Governor Scott Walker has repeatedly denied knowing about the illegal campaign work going on while he was County Executive of Milwaukee. But the emails released on Wednesday by a court of appeals show that those denials don't hold up.

Again and again, Walker appears in the emails talking to his "inner circle," all of whom used a private email network set up in his office.

A map of that office, Exhibit A in the original criminal complaint against Kelly Rindfleisch, shows that Walker sat within 25 feet of Rindfleisch and the other "inner circle" staff who were tapping away on their secret laptops.

Walker sent an email after the first of his staffers was busted for doing campaign work on county time, writing: "We cannot afford another story like this one. No one can give them any reason to do another story. That means no laptops, no web sites, no time away during the workday, et cetera."

That email went to Tim Russell -- Walker's former staffer and close aide who is now in prison for stealing $21,000 from the veterans organization Walker put him in charge of.

But Russell is not on the office map, because at the time he received the "no laptops" email, Russell was no longer working in the county executive's office. Walker had appointed him his administrator of housing.

Why did Walker tell Russell instead of his chief of staff or someone who had authority over work in the county office? It's because Russell was Walker's longtime political adviser and campaign aide, who set up a secret WiFi system in the office.

On September 16, 2011, Walker told The Milwaukee Journal Sentinel that "it's hard to tell" whether he should be concerned about a raid on the home of Cynthia Archer. "We don't know what exactly is involved," he said. "As far as what I know is what I've been reading in the press. I don't have any more information beyond that."

Cynthia Archer was Walker's secretary of the Department of Administration, where it was her job to run day-to-day business in Milwaukee County. Archer followed Walker to Madison when he became governor, where he installed her at the Department of Children and Families. She now works in administration at the state public defender's office.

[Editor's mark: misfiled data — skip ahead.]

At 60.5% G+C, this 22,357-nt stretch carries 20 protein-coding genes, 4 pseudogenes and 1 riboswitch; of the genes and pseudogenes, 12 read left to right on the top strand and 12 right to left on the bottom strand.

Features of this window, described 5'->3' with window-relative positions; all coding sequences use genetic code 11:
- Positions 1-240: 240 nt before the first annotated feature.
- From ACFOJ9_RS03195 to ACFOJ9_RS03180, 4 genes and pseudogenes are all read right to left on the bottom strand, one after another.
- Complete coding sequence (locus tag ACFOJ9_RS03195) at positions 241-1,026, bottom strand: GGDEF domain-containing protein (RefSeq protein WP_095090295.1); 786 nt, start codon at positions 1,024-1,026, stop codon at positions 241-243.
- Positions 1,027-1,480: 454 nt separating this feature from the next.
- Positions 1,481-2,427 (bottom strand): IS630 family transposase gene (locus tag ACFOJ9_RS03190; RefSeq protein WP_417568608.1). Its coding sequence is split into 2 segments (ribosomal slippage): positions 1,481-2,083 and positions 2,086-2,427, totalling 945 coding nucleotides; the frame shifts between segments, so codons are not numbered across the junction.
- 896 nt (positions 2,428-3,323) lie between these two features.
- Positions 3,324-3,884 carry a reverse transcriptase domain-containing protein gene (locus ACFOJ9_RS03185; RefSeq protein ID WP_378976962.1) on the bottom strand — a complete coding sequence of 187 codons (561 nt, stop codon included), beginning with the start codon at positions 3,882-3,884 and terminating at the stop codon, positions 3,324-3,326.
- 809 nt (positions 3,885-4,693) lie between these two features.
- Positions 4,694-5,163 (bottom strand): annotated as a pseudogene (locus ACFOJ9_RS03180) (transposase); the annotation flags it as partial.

Here is what Archer herself said in an email to deputy chief of staff Kelly Rindfleisch about joining the secret network she used to communicate with Walker and his chief of staff, Tom Nardelli.

"Consider yourself now in the 'inner circle,'" she wrote, adding a smiley-face emote. "I use this private account quite a bit to communicate with SKW and Nardelli. You should be sure you check it throughout the day."

On October 2, 2011, The Wisconsin State Journal reported that Walker said he had not been contacted personally by investigators and had no details about the probe, although his campaign had provided emails requested by investigators. "The bottom line is, I know how I have conducted myself in public service," he said. "It is the traditions I have from my parents; it's part of how I obtained the rank of Eagle Scout. We operate at high integrity."

Here is what chief investigator David Budde told assistant district attorneys Bruce Landgraf and Hanna Kolberg in a previous transcript of the John Doe proceedings:

Q: Based upon your search of the Rindfleisch emails is there any reason to believe that there may have been general use of laptops in the County Executive's Office?

A: Yes, there is.

Q: Did you find any e-mails written by the County Executive himself suggesting that there may have been use of County Laptops inteh -- personal laptops in the County Executive's Office?

A: Yes.

On February 22, 2012, The Milwaukee Journal Sentinel reported that Governor Walker has said he was unaware of any campaign activity happening at his county executive office, except by Wink when that was reported.

The email chain on the "inner circle" emails discussing political responses to include Scott Walker, his campaign staffers Jill Bader, Keith Gilkes, RJ Johnson, and Stephan Thompson, as well as county staffers Tom Nardelli, Cindy Archer, Fran McLaughlin and Kelly Rindfleisch.